Goldman Sachs Group Inc (GS.N) on Wednesday became the ninth investment bank in the past month whose analysts have cut forecasts for Wells Fargo & Co (WFC.N), citing regulatory and legal issues in the wake of its scandal over fake accounts.
Wells Fargo is scheduled to report third-quarter results on Oct. 14. Analysts are expecting a profit of $1.01 per share, on average, down 0.8 percent from the estimates of 30 days ago.
Several Wall Street analysts have lowered profit estimates for Wells in recent weeks, citing problems the bank is facing over unauthorised accounts.
On Sept. 8, the San Francisco-based bank reached a $190 million settlement with the U.S. Consumer Financial Protection Bureau, the Office of the Comptroller of the Currency and a Los Angeles prosecutor over accusations that it opened up to 2 million accounts in customers' names without their permission.
Other regulators and authorities, including the U.S. Justice and Labor Departments, have since opened probes, and the bank is facing lawsuits from former employees, customers and shareholders over the matter as well.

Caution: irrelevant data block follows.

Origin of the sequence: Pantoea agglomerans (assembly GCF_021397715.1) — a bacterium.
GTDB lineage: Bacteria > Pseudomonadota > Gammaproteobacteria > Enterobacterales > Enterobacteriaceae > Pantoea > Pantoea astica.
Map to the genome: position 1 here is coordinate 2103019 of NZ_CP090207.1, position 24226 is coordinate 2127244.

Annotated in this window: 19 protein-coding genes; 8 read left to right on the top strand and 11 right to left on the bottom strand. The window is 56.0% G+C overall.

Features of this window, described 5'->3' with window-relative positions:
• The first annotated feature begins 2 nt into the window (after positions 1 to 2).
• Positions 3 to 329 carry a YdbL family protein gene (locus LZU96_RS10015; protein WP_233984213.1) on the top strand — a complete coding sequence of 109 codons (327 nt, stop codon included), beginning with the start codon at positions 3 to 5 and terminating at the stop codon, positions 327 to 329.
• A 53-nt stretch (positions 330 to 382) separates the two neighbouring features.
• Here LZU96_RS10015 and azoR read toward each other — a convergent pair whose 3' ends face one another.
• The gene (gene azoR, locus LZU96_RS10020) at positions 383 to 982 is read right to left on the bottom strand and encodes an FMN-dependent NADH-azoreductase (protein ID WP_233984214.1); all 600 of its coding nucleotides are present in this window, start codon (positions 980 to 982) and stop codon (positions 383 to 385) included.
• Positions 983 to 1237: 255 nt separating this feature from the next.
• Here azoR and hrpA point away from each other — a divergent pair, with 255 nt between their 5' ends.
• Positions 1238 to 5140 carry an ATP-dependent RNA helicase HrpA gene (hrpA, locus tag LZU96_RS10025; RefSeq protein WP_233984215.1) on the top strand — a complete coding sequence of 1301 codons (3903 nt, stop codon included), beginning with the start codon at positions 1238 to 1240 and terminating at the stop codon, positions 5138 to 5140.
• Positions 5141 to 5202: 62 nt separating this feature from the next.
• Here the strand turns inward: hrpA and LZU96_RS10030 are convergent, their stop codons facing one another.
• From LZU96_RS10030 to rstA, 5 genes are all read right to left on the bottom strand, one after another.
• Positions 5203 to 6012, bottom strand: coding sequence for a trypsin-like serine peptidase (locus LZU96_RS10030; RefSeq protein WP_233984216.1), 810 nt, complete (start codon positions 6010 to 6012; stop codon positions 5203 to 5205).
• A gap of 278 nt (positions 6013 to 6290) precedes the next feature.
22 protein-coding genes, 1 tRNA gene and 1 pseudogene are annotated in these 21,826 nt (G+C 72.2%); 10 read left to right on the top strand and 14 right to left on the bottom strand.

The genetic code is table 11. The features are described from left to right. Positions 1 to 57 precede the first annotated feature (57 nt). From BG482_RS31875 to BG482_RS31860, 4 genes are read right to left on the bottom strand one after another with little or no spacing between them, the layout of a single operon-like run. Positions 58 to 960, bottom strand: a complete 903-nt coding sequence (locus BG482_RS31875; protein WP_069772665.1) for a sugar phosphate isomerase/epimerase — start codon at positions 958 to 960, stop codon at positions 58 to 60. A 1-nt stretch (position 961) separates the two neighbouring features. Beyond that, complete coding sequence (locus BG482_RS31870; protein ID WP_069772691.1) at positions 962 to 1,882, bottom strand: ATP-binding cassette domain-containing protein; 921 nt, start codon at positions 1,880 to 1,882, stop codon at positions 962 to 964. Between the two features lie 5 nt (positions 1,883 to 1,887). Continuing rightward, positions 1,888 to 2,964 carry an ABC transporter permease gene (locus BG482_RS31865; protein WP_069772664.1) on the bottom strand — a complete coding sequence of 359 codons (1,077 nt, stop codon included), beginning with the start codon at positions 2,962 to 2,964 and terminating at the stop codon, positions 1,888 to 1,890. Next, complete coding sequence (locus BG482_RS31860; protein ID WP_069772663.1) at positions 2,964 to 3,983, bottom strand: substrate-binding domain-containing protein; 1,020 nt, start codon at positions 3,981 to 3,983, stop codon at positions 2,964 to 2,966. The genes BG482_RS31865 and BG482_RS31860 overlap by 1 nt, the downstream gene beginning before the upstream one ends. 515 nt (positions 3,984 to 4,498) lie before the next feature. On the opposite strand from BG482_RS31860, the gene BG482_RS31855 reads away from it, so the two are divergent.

Chicago's City Council on Wednesday approved a one-year ban on conducting city business with Wells Fargo. Last week, California State Treasurer John Chiang announced a sweeping suspension of the state's business relationships with Wells Fargo for the next 12 months.
All analysts who have revised third-quarter projections since the settlement have reduced them, according to Thomson Reuters data. A dozen have cut full-year 2017 projections.
By contrast, just three of 12 analysts who have revised 2017 projections for JPMorgan Chase & Co (JPM.N) have taken them lower.
Among analysts who downgraded their recommendation on Wells Fargo were JPMorgan analyst Vivek Juneja and Richard Bove of Rafferty Capital Markets.
"Even though the fines are not meaningful the damage to the Wells business model is significant," Bove wrote in the Sept. 9 note accompanying his downgrade.
A Wells Fargo spokesman declined to comment on the analyst reports.
While Morgan Stanley analyst Betsy Graseck reduced her estimates, she raised her recommendation on Wells Fargo shares to overweight from equal-weight in a Sept. 20 report.
"Yes, we could see more volatility ahead as headline risk persists, but Wells is rarely this inexpensive," she wrote.
(Reporting by Dan Freed in New York; Editing by Lauren Tara LaCapra and Matthew Lewis)